38. Right before leaving on Darius’s tail, there was a big booze up with all of Alexander’s big friends and their ladies. Alexander had his eye on Thaïs, Ptolemy’s mistress. She gave a speech that it was worth traipsing over half of Asia just to live in the luxuries of Persian palaces but it would be even greater to torch the place because Xerxes had done that to Athens. This statement got a lot of applause and then they let the muthafucka burn! The pretense was that they weren’t going to live in luxury abroad but at home where they belonged.

  39. Alexander spread the wealth around a bit as king. An enemy’s head pulled one soldier a gold cup. A poor Macedonian man’s mule gave out carrying Alexander’s gold around. Alexander saw this and gave the man a bag of gold in recompense. In fact, he really didn’t like it if you refused his generosity, more than if you begged for it. Olympias was worried that giving all those gifts would raise the status of the recipients while lowering his. He also gave away provinces like it was going out of style, even giving two away to some. He gave a lot of presents to his mother but was careful not to let the presents allow her the ability to interfere in his political affairs. But he also didn’t like to upset her either.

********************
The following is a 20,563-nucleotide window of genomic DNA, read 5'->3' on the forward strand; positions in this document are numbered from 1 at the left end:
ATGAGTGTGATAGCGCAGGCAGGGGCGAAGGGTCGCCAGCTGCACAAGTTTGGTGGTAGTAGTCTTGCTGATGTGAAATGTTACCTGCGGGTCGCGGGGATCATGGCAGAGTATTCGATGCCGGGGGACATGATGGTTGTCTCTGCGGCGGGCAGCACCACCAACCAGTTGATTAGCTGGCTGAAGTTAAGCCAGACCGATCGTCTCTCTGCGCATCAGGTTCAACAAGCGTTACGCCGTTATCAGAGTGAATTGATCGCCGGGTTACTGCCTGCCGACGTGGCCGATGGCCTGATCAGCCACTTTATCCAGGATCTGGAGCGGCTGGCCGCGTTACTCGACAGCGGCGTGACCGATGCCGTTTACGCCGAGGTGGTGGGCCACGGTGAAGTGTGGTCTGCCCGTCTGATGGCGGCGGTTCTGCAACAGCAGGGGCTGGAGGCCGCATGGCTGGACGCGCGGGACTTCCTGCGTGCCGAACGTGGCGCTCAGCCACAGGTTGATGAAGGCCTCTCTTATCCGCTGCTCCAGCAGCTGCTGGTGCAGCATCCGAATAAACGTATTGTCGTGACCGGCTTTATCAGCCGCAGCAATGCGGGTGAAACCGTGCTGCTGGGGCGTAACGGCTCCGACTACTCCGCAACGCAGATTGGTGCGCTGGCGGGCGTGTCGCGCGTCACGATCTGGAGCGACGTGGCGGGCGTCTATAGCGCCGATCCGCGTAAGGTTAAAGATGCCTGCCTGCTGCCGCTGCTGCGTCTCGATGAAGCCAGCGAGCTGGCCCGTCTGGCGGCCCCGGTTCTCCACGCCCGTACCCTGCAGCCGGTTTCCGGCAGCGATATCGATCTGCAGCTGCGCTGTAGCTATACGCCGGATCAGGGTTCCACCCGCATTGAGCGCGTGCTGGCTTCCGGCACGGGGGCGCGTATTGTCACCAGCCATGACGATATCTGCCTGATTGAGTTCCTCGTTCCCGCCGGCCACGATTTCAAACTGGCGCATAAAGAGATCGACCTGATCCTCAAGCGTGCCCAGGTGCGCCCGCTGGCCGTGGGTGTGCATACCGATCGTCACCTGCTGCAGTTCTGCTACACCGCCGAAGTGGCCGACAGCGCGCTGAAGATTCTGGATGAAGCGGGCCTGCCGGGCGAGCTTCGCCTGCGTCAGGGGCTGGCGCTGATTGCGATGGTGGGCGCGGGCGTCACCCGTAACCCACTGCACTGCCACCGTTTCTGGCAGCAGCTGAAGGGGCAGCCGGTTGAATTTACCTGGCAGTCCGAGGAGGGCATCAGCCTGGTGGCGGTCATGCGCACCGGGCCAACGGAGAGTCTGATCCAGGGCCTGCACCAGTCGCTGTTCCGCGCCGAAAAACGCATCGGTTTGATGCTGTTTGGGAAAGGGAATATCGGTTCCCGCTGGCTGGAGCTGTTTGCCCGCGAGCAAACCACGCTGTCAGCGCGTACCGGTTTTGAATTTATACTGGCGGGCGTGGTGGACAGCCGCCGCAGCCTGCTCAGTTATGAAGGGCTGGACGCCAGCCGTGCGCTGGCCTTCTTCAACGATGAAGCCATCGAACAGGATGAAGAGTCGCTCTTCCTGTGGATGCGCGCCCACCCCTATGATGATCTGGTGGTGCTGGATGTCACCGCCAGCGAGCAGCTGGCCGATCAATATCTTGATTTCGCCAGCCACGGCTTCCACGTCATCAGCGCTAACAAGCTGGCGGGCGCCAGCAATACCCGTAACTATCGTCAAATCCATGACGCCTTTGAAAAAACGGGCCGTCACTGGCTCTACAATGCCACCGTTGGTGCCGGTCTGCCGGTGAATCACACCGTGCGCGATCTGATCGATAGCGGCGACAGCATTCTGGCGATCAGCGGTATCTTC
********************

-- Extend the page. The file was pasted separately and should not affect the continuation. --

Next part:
40. A lot of his favorites let the new wealth go to their heads. Silver nails in boots, imported dust from Egypt, hunting nets miles and miles long, using myrrh to bathe themselves. Alexander teased them regularly about these luxuries. He felt that luxuries would cloud their judgment and get them focused purely on the goodies rather than the victories themselves. He often engaged in risky behavior off the battlefield – wrestling lions – to prepare himself for the battlefield.

  41. He tried to get others to join him in his adventures but the cozy life was much too desirable for them to risk going out wrestling with wild animals. They were often talking about him behind his back. He was often upset when he was left out of the loop. Peucestas didn’t tell him about being by a bear (As if the bear mouth shaped hole in your arm wasn’t a clue). Craterus was stabbed in the leg by a spear while hunting a mongoose. He punished those who falsely accused others of misdeeds.

  42. He always found time to write letters to friends, even giving small orders like trying to capture runaway slaves. He was often fair to those being accused of capital crimes. He couldn’t listen to too many in a row for fear of one cases influencing him in hearing another right afterwards. He began his march again for Darius. However, he heard that he had been taken by Bessus, he sent his many of his troops back. Many of his troops had no water. He refused to drink the small amount of water available to him with his troops around parched.